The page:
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Our 2008 Road Trip, Part 2: Doing the Charleston

Gold Capitol Dome!

I think I shot the West Virginia State Capitol at a weird Batman ’66 angle because I wanted to get as close to it as possible without cutting off the top or bottom. Turning it into a hypotenuse must have seemed logical at the time.

Previously on Midlife Crisis Crossover:

Every year since 1999 Anne and I have taken a road trip to a different part of the United States and seen attractions, marvels, history, and institutions we didn’t have back home in Indianapolis. From 1999 to 2003 we did so as best friends; from 2004 to the present, as husband and wife. Beginning with 2003’s excursion to Washington DC, we added my son to the roster and tried to accommodate his preferences and childhood accordingly.

Our 2007 drive down to Orlando had one personal milestone for me: my first contact with the Atlantic Ocean. My moment lasted about ten minutes before thunderstorms chased us away from the coast. As Atlantic beach experiences go, Florida gave me a lousy first impression. For 2008 we decided a second try was in order. Rather than take back-to-back trips to the same state, we researched other east-coast beach options, judged them by their nearby attractions, adjusted for our modest budget that couldn’t possibly afford upper-class oceanfront accommodations, and settled on what we hoped would be a suitable sequel.

Thus in this year of our Lord did we declare: the Goldens are going to Virginia Beach!

The first few hours of our drive to West Virginia took us through familiar parts of Indiana, Ohio, and Kentucky, all of which sped past uneventfully. Parts of eastern Kentucky that were new to us looked the same as the rest, unless you count the water tower with signage welcoming us to “FLORENCE Y’ALL”, or the gas station in Lexington that sold more liquor than gas and was unequipped for pay-at-the-pump, or the dumb Beavis-‘n’-Butthead giggles to be had as we passed Big Bone Lick State Park. After so many hours in a car, some families get punchy and become too easily entertained.

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Happy Columbus Hour: Our CXC 2017 Intermission

McKinley statue II!

William McKinley, 25th President of the United States of America, born and raised in Ohio. It’s not the first McKinley monument we’ve seen this year.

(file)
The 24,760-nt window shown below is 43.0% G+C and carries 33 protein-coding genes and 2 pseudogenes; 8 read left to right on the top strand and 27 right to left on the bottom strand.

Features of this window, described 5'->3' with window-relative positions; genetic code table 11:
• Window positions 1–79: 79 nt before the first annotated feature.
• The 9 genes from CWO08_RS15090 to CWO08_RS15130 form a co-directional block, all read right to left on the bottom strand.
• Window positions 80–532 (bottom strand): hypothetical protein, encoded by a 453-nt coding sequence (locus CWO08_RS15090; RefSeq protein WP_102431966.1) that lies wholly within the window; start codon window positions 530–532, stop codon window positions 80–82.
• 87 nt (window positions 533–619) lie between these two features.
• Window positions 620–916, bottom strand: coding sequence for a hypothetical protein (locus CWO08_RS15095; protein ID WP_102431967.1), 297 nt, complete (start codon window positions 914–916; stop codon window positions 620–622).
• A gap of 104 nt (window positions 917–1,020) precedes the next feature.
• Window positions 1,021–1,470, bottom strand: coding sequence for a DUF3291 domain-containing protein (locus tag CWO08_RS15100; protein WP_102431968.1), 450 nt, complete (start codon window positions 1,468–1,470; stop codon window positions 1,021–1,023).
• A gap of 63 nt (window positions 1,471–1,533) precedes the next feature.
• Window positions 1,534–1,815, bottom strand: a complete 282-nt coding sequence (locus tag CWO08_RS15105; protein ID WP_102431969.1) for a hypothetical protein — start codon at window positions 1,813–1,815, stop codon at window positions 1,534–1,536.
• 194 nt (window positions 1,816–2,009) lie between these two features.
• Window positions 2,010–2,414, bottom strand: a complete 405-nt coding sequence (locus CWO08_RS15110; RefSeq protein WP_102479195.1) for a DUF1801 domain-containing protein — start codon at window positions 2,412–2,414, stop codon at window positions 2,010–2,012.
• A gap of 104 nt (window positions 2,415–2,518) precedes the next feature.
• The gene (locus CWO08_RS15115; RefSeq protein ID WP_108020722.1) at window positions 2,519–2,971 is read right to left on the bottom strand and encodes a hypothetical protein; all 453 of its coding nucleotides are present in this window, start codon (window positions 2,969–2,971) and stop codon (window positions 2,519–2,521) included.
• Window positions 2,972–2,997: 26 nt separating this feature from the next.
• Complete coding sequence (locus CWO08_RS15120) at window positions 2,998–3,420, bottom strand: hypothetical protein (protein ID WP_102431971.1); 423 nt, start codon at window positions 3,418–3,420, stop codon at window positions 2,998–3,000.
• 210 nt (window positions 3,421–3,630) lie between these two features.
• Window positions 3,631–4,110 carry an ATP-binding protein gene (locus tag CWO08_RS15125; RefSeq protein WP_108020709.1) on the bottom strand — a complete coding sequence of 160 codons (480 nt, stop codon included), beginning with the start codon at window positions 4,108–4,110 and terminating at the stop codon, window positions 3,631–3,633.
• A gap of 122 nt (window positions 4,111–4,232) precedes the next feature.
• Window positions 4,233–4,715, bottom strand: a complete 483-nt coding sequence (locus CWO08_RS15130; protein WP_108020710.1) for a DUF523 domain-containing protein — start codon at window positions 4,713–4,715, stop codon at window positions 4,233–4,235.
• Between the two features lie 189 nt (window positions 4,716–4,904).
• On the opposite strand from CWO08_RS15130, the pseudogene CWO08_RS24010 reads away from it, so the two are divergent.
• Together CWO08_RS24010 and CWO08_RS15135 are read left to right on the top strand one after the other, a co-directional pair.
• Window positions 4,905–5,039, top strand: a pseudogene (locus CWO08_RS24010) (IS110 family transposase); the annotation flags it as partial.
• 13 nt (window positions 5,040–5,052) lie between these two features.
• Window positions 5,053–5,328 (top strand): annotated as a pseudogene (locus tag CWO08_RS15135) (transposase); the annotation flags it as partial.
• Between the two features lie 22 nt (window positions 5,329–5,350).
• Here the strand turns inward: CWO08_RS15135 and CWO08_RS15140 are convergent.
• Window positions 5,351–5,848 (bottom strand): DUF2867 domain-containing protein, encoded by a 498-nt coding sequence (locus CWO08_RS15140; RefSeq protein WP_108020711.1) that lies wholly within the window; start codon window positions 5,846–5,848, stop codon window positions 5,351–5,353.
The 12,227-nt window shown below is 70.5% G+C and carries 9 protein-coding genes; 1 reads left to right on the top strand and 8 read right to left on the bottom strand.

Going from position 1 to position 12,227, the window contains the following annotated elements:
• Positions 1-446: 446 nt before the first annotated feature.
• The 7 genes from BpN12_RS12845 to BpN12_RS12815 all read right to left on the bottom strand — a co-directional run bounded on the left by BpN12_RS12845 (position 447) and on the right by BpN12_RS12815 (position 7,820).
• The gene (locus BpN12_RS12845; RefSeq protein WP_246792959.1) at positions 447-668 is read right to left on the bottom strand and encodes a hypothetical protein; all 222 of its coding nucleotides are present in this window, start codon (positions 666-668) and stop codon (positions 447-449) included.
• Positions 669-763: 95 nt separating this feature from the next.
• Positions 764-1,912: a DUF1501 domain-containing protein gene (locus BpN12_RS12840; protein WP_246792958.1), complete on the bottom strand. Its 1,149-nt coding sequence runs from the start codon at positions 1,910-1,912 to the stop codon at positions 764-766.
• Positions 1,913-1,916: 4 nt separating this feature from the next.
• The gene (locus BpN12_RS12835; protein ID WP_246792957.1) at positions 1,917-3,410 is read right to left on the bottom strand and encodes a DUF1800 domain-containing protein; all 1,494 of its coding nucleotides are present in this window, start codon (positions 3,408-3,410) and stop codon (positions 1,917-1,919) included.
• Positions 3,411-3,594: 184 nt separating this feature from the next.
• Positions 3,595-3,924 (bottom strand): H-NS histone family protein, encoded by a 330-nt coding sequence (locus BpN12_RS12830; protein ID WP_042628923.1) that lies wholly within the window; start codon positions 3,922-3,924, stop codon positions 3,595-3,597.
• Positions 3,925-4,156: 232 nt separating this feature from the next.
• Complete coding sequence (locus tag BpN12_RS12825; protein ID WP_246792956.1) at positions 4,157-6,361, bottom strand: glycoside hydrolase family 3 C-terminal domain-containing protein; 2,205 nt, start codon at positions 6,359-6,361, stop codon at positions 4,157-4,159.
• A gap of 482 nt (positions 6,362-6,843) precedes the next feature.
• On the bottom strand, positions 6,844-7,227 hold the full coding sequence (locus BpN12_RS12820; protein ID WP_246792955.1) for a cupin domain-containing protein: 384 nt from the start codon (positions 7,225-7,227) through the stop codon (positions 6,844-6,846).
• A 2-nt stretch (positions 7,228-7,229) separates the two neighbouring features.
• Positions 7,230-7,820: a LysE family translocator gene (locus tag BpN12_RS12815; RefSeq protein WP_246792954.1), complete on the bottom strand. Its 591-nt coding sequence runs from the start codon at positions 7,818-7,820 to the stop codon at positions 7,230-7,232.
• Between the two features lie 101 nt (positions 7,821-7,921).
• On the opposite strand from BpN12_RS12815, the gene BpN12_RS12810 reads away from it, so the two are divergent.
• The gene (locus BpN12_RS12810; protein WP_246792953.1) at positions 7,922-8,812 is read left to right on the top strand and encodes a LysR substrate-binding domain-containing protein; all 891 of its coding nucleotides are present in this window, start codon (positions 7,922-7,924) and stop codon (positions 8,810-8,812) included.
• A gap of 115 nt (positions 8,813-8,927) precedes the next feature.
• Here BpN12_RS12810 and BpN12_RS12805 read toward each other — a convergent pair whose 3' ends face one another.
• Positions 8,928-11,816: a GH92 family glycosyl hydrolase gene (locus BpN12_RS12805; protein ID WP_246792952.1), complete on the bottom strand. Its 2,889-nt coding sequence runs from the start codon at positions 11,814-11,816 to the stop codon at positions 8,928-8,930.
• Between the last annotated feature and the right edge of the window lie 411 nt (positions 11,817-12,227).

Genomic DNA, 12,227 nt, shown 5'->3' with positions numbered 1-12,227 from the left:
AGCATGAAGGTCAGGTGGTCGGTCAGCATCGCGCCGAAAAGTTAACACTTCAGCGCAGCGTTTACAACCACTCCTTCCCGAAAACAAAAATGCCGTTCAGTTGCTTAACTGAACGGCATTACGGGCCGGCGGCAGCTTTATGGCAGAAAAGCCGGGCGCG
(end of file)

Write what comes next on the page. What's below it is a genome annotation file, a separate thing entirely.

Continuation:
Previously on Midlife Crisis Crossover: last weekend my wife Anne and I attended the third annual Cartoon Crossroads Columbus, where I immersed myself in the wonderful world of comic book creators and the associated arts. In our typical entertainment “comic con” experiences we usually try to find a balance between the world of comics — totally my thing — and the experience of greeting actors from films and TV shows we’ve enjoyed, which has been her thing a bit longer than it’s been my thing, but now it’s our thing. Either of us gets self-conscious whenever a given event is lopsided more in favor of our interests than in the other’s. Given our eighteen-year road trip history together, comics and celebs aren’t our only interests when we’re away from home.

Partly as a cheerful concession to Anne, but mostly out of a shared mood to explore, after lunch we took a break from CXC and took a half-mile walk westward to see a bit more of that Ohio state capital.

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The Art of the Indiana State House

Indiana State House Dome!

The State House is shaped like a cross. The center is a rotunda with this magnificent glass ceiling four stories overhead.

Previously on Midlife Crisis Crossover:

On October 15th, downtown Indianapolis hosted a very special convention of sorts. The “Hoosier Homecoming” was a celebration held at the Indiana State House in honor of Indiana’s 200th birthday, with a host of well-known local faces in attendance, an opportunity for self-guided tours of the State House, and the closing ceremonies to the Indiana Torch Relay, a 37-day event in which a specially lit torch — not unlike the Olympics’ own, but inspired by the torch on our state flag — traveled through all 92 Indiana counties by various transportation methods until its final stop in Marion County at the Homecoming.